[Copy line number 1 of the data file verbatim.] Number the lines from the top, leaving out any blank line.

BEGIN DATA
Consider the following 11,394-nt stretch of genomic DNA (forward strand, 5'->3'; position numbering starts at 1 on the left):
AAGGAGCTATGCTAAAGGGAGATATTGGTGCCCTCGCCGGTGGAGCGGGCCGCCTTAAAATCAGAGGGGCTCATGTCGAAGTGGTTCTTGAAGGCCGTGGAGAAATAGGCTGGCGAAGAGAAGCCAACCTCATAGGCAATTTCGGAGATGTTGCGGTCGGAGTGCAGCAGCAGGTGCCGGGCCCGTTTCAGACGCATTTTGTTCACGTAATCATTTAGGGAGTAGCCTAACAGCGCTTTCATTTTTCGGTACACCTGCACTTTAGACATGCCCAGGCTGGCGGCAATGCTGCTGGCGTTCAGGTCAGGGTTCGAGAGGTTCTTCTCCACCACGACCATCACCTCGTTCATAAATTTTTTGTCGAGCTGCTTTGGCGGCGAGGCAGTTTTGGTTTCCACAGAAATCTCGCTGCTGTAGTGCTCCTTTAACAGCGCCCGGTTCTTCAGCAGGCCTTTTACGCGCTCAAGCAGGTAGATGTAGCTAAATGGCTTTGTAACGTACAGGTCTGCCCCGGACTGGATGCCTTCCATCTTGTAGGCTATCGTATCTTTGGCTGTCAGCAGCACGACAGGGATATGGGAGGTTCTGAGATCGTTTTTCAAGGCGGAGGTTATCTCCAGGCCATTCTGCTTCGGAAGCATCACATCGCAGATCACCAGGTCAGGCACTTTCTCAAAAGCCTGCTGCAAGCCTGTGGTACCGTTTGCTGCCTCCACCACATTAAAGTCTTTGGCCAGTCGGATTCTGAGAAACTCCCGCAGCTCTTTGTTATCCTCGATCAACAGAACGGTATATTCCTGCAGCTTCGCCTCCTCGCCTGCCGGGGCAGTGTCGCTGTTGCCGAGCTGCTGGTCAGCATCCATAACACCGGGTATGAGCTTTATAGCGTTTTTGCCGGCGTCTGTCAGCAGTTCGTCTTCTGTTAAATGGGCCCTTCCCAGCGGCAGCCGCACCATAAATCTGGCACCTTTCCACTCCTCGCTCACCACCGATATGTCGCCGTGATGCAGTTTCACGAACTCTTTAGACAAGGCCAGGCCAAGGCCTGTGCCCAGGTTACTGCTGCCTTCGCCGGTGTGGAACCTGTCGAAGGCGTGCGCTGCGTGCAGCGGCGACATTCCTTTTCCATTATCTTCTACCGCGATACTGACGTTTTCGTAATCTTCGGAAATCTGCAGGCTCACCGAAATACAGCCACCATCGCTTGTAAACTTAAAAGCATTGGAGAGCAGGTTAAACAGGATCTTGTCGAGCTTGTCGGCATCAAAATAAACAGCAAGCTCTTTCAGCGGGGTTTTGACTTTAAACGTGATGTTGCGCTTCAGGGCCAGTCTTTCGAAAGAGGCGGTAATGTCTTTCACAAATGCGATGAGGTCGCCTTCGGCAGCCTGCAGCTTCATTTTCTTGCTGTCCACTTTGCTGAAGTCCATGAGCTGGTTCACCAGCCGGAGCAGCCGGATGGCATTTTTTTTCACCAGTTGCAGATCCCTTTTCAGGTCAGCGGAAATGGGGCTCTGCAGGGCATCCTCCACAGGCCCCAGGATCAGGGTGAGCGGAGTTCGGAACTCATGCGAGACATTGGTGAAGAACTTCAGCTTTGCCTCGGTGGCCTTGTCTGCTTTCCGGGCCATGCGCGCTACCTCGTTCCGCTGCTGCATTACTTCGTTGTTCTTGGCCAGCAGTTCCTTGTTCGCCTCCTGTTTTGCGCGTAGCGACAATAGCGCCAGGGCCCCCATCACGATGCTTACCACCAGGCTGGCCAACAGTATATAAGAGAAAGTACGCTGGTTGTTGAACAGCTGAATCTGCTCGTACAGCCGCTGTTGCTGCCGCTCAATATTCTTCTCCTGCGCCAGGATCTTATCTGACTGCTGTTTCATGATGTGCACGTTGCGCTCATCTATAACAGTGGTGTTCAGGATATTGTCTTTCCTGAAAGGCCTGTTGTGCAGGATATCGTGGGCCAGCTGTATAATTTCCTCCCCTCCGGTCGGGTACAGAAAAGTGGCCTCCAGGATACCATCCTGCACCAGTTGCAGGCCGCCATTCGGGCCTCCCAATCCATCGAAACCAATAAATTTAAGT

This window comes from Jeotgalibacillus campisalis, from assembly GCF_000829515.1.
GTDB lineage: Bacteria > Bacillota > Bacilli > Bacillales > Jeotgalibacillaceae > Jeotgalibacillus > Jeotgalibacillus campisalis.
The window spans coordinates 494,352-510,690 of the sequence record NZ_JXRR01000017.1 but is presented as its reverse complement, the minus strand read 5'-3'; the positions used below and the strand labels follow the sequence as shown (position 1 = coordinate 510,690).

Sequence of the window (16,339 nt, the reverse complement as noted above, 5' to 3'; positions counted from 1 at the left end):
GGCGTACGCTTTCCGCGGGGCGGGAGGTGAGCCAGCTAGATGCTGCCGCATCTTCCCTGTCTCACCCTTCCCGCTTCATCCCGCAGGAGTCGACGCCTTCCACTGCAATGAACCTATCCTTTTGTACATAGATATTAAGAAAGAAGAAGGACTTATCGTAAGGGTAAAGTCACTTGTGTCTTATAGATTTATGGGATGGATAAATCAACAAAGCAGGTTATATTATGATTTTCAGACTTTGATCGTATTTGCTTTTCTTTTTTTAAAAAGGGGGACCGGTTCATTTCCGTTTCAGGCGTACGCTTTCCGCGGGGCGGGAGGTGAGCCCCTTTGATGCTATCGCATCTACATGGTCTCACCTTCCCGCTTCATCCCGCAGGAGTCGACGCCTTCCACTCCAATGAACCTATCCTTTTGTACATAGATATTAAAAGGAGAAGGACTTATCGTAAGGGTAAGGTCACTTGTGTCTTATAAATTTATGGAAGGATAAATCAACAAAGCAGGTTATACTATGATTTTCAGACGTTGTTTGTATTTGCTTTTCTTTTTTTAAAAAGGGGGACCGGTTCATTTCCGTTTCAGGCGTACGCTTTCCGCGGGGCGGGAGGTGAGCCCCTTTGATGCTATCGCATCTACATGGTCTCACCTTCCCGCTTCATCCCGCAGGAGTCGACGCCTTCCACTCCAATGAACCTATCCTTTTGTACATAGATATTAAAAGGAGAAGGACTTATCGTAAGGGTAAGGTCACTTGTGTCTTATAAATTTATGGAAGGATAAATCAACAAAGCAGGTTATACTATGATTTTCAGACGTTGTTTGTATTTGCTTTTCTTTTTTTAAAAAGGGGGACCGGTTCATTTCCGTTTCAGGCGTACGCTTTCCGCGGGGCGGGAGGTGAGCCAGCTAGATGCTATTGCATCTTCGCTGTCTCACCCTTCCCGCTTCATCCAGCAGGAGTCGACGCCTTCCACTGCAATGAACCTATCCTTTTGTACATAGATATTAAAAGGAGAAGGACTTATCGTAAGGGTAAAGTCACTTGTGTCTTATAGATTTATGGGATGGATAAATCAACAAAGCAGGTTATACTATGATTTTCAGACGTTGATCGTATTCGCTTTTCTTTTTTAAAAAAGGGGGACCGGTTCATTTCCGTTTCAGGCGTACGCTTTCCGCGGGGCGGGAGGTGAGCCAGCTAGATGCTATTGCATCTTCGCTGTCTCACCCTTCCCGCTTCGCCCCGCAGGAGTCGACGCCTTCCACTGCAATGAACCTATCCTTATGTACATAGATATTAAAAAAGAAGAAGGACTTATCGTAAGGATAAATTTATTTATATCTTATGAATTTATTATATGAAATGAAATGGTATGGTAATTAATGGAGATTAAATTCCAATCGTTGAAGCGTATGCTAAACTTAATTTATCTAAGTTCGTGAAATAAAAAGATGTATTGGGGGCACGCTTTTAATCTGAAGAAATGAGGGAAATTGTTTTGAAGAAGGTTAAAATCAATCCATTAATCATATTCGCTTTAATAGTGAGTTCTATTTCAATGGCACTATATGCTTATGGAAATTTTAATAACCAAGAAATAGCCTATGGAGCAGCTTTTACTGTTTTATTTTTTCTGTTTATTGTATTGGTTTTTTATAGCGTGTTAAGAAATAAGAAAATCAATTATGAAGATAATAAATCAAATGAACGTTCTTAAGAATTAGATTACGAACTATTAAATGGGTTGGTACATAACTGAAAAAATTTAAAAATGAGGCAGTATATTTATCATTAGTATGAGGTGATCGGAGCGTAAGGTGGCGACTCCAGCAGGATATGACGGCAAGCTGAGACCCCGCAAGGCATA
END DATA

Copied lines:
Consider the following 11,394-nt stretch of genomic DNA (forward strand, 5'->3'; position numbering starts at 1 on the left):